Muppets in Moscow: The Unexpected Crazy True Story of Making Sesame Street in Russia
By Natasha Lance Rogoff
After the end of the Cold War, producer Natasha Lance Rogoff took on the daunting task of creating a Russian version of Sesame Street. From finding Russian puppeteers to embrace the Muppets’ trademark zaniness while navigating political instability that regularly saw the assassination of network heads, to balancing work with parenthood, Rogoff’s first-hand account details all the dedication and work that went into creating Ulitsa Sezam. // Available Oct. 17. Library catalog link here.
The Song of the Cell: An Exploration of Medicine and the New Human
By Siddharta Mukherjee
Starting with the discovery of cells in the late 19th century and progressing to today’s gene editing technology, best-selling Mukherjee takes an in-depth look at the basic building blocks of life. Taking stock of how much we’ve learned, as well as what we still don’t understand, this fascinating journey between lab and doctors’ office pays equal attention to the science and the real lives at stake. // Available Oct. 25. Library catalog link here.
Seen and Unseen: What Dorothea Lange, Toya Miyatake, and Ansel Adams’s Photographs Reveal about the Japanese American Incarceration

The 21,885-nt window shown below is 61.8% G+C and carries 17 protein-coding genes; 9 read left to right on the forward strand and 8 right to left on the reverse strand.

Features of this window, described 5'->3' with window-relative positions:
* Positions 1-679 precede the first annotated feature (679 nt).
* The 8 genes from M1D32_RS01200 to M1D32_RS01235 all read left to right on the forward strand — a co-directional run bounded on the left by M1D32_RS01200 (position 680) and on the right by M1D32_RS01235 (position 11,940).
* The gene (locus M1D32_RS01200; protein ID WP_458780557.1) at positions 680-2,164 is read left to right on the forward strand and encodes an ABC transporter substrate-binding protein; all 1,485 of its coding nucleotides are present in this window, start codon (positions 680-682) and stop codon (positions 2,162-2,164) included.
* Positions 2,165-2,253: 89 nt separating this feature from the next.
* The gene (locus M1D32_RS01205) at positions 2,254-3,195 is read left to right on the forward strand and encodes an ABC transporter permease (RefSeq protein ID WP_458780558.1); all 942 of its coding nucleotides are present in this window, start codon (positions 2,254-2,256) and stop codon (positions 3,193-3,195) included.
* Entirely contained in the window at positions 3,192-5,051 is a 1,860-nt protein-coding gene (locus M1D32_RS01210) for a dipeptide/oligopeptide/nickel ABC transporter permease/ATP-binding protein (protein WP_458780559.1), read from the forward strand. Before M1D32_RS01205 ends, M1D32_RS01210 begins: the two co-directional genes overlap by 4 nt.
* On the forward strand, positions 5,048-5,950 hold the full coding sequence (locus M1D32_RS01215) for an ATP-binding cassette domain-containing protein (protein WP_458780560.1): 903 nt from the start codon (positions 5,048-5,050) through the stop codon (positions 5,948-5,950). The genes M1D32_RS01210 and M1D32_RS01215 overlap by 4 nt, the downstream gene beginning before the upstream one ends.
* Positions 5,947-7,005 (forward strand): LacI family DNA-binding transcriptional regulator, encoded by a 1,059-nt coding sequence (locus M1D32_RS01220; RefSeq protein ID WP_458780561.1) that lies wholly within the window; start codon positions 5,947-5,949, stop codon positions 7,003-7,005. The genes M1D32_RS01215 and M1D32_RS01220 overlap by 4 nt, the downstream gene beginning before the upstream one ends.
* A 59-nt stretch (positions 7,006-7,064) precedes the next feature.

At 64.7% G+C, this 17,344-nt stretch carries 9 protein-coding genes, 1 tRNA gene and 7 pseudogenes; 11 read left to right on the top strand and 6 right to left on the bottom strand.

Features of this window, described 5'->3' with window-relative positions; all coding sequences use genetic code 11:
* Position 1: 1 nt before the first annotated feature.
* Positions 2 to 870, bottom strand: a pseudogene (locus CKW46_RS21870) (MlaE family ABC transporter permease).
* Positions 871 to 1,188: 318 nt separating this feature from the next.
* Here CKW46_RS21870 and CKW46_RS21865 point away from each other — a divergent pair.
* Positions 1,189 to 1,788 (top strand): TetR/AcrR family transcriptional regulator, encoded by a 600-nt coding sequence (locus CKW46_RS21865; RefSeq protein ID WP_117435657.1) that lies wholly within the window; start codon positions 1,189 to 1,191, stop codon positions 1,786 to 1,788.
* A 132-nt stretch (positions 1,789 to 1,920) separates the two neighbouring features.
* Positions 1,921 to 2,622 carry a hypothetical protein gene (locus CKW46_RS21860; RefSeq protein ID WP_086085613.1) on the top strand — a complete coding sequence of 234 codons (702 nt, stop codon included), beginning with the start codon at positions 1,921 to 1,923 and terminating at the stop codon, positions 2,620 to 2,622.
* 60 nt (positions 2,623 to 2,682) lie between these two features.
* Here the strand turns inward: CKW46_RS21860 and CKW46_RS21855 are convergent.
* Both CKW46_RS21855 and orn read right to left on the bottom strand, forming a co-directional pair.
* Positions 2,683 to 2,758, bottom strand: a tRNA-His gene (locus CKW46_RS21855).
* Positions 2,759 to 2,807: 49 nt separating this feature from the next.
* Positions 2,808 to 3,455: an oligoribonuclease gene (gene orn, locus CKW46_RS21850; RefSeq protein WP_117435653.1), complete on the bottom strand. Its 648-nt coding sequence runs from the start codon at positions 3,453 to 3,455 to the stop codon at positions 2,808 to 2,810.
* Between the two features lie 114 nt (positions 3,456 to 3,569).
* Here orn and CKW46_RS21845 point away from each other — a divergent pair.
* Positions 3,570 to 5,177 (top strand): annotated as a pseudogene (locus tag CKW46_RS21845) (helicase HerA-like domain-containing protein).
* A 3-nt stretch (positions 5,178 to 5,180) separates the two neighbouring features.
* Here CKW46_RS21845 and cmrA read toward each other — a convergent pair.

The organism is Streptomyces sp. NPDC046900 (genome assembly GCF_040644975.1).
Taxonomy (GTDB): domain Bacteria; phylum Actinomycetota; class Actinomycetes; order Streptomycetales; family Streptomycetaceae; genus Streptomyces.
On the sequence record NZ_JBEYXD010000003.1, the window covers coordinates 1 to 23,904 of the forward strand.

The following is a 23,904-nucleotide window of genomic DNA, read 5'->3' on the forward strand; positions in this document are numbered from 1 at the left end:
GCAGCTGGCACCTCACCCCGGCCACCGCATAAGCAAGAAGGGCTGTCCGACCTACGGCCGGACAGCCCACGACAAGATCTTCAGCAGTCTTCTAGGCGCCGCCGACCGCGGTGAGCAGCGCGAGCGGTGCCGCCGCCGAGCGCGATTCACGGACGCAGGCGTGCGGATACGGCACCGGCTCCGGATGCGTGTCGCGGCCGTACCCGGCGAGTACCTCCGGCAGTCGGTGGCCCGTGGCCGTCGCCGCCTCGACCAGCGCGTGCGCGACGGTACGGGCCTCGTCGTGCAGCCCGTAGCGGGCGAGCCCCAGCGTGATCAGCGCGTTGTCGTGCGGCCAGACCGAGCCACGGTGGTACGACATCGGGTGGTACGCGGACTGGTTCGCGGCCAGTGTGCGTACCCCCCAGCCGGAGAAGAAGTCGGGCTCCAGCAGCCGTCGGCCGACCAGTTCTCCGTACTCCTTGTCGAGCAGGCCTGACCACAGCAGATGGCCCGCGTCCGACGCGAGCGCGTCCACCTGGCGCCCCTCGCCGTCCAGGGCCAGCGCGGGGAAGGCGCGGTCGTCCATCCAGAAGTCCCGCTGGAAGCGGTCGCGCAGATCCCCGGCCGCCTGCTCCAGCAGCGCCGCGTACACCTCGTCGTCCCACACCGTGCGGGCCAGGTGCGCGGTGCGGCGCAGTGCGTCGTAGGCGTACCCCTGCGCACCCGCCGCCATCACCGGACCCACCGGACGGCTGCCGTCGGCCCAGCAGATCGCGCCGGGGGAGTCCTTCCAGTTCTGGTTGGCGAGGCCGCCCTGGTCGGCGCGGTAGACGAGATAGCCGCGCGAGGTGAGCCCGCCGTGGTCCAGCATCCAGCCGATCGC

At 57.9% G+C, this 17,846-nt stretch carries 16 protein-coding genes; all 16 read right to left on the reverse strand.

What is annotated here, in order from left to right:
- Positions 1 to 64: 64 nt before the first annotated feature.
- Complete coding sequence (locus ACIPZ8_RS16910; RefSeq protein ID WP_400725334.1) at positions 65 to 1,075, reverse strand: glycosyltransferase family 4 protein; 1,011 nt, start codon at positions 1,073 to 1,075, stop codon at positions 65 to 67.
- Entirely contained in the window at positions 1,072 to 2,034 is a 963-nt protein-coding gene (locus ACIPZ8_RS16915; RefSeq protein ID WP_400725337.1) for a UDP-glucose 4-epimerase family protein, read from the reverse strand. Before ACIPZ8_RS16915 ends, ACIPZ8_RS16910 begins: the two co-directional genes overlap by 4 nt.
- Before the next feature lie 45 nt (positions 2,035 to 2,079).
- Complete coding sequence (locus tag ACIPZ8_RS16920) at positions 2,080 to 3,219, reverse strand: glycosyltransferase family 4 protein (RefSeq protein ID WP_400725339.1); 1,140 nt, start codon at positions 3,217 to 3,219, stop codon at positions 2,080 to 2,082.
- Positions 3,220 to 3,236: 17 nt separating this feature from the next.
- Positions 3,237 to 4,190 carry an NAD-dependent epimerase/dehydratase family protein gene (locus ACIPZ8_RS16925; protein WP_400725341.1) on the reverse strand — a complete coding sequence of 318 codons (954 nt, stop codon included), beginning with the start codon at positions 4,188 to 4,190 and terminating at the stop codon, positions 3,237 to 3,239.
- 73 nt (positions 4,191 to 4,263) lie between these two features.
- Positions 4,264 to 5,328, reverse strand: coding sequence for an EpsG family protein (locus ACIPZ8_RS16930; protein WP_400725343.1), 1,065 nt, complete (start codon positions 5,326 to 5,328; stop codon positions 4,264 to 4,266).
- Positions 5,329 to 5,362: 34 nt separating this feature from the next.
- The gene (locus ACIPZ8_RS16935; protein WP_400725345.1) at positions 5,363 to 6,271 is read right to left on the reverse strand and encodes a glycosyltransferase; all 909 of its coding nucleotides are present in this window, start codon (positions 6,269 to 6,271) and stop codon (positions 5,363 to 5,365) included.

By Elizabeth Partridge; Illustrated by Lauren Tamaki
Gain insights into Japanese American incarceration at Manzanar through the lens of three different photographers. Dorothea Lange was sent by the government to document how humane the incarceration was, but her photographs revealed the opposite and were subsequently impounded for decades. Toya Miyatake was incarcerated at Manzanar and built his own camera from smuggled parts. He was able to photograph several forbidden areas of the camp, as well as many candid moments. Famed landscape photographer Ansel Adams did not oppose incarceration and his photographs paint a rosier picture of life at Manzanar. The book presents a fascinating and illuminating introduction to Japanese American internment and these legendary photographers. // Available Oct. 25. Library catalog link here.
Heartbeat of Wounded Knee: Life in Native America by David Treuer, adapted for young readers
By David Treuer, adapted by Sheila Keenan
This historic account of Native American chronicles early civilizations that thrived prior to Anglo contact up through today. Along the way, it deconstructs common falsehoods about Native culture and history. In her adapted version for teens, Sheila Keenan places a particular focus on the many ways Native Americans have continued to preserve their history and culture since the 1890 massacre at Wounded Knee. Based on David Treuer’s award-winning book for adults, this edition offers more background information and context for younger readers. // Available Oct. 18. Library catalog link here.